Synchronization of the timing circuitry at the outlying station with the timing circuitry at the central station is accomplished as follows: at the central station, an exalted pulse is periodically sent out in a predetermined time slot. Preferably, the predetermined time slot is the zero time slot. The exalted pulse could then be sent out, say, every cycle, or every 5th cycle, etc. At the outlying stations this exalted pulse will reach the timing circuitry 105 via the Control Channel Detector 103 (FIG. 4) and can be used to reset the clock (as will be explained below with reference to FIG. 6) if the outlying station is out of sync.
The connection 103 between the output of 101 and the input of 105 will also feed a signal to the quality detector part of 105 and, if the quality of the received signal falls outside predetermined limits, the transmitter of the outlying station will be inhibited.
In the described telephone application, on the transmitter side, the telephone will be either ON or OFF hook. If it is OFF hook, the subscriber will usually be either talking or dialling a number.
As mentioned above, the transmitter is keyed only in the time slot allocated to the terminating circuit in question. The distance between the stations must be taken into account. As the signal from the central station is sent some time before this time slot is received at the central station, in order to be in system sync, the timing circuit of the transmitter portion of the outlying station will have to lead the timing circuit of the central station. The amount of time that a transmitter is keyed to be on, will be equal to the sample width at the central station, and the period of cycling at the outlying station transmitter will be equal to the period at the base station.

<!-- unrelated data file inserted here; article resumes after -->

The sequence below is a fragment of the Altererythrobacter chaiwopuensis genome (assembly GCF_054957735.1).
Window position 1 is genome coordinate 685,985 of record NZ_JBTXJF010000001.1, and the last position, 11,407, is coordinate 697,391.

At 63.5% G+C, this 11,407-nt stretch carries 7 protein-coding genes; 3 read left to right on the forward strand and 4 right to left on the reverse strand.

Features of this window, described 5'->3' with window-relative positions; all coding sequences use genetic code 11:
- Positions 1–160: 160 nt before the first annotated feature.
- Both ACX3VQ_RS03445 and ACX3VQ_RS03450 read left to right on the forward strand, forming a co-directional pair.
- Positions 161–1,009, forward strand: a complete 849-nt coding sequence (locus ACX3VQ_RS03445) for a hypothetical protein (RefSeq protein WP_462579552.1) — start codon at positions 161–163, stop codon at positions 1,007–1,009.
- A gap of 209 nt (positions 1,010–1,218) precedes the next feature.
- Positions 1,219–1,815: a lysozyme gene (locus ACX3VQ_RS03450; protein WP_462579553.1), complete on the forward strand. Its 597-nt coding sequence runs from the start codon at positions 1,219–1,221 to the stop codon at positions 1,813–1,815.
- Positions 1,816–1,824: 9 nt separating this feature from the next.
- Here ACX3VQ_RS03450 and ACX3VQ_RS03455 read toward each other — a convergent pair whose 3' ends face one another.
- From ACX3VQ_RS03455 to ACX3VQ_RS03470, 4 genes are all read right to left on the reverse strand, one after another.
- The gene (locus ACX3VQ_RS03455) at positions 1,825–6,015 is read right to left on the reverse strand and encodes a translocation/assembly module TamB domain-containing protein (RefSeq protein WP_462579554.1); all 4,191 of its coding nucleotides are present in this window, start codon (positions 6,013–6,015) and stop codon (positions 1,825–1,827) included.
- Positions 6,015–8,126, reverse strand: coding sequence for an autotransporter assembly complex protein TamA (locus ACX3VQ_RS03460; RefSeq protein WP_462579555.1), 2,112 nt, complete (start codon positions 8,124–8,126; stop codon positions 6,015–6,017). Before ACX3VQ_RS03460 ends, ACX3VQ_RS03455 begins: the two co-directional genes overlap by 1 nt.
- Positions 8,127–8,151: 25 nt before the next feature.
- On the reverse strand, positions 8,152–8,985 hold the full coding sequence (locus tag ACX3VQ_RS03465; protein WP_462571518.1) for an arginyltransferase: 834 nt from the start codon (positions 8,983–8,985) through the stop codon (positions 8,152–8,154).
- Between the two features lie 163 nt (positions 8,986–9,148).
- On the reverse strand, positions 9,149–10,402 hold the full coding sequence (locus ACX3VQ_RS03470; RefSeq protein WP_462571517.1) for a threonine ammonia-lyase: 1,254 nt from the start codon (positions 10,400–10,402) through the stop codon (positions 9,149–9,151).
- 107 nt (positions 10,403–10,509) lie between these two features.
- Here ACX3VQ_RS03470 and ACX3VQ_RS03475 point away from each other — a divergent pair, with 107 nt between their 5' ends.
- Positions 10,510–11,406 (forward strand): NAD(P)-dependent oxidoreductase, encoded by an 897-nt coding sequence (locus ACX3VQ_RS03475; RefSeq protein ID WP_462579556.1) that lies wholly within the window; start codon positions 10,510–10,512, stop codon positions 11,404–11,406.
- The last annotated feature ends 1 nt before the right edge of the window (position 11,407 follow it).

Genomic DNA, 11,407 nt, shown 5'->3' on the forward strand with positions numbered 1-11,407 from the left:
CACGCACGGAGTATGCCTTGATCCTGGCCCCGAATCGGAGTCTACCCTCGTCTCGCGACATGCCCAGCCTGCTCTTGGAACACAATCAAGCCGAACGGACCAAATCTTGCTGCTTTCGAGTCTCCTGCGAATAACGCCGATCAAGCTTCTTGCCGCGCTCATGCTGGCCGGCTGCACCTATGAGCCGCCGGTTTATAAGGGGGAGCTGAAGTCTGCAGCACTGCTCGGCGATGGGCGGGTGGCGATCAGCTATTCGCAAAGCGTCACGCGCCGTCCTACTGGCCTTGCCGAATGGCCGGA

Voice signals will also be keyed so that what is transmitted is in effect, samples of the voice signal. When an outlying station is servicing more then one terminating circuit, the transmitter will be keyed in the time slot of all the terminating circuits active in this period. However, circuit gate 123 will be keyed only during the time slot of its respective terminating circuit. These samples arrive from the different outlying stations to the central station in their respective time slots so the signal fed to the receiver at the central station comprises a stream of samples ordered in the sequence of the time slots. The stream is then split up into the respective connecting ports in the demultiplexer 59 so that each connecting port at the end of the central station receiver contains only data from its assigned terminating circuit. The content at each port will again be a series of samples which will be processed, in manners well known, to form an intelligible audio signal or data stream.
With the dedicated channel system, a time slot is always available to each terminating circuit and the time channel is predetermined. Thus, when the central station has to communicate with an outlying station, the central station knows exactly where to go.
In the random access system, the time channels or time slots are not so assigned. In order for the central station to maintain control over the outlying stations, the central station polls the outlying stations one at a time to determine their status and to acknowledge any of their requests. The polling of the outlying stations comes under the control of the TCL.